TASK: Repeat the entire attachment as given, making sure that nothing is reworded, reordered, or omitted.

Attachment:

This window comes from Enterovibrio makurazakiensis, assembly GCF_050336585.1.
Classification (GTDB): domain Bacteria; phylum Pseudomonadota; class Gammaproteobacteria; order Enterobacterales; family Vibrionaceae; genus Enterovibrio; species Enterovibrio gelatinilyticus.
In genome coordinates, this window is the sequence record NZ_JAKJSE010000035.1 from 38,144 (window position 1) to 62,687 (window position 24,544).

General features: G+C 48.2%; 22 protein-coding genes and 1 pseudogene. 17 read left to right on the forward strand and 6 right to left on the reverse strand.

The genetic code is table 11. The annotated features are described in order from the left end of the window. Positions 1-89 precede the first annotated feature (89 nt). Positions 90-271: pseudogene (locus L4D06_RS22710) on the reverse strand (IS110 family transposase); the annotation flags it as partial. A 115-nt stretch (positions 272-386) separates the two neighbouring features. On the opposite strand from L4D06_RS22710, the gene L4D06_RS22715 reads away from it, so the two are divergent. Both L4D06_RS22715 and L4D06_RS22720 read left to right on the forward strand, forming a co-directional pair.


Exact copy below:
This window comes from Enterovibrio makurazakiensis, assembly GCF_050336585.1.
Classification (GTDB): domain Bacteria; phylum Pseudomonadota; class Gammaproteobacteria; order Enterobacterales; family Vibrionaceae; genus Enterovibrio; species Enterovibrio gelatinilyticus.
In genome coordinates, this window is the sequence record NZ_JAKJSE010000035.1 from 38,144 (window position 1) to 62,687 (window position 24,544).

General features: G+C 48.2%; 22 protein-coding genes and 1 pseudogene. 17 read left to right on the forward strand and 6 right to left on the reverse strand.

The genetic code is table 11. The annotated features are described in order from the left end of the window. Positions 1-89 precede the first annotated feature (89 nt). Positions 90-271: pseudogene (locus L4D06_RS22710) on the reverse strand (IS110 family transposase); the annotation flags it as partial. A 115-nt stretch (positions 272-386) separates the two neighbouring features. On the opposite strand from L4D06_RS22710, the gene L4D06_RS22715 reads away from it, so the two are divergent. Both L4D06_RS22715 and L4D06_RS22720 read left to right on the forward strand, forming a co-directional pair.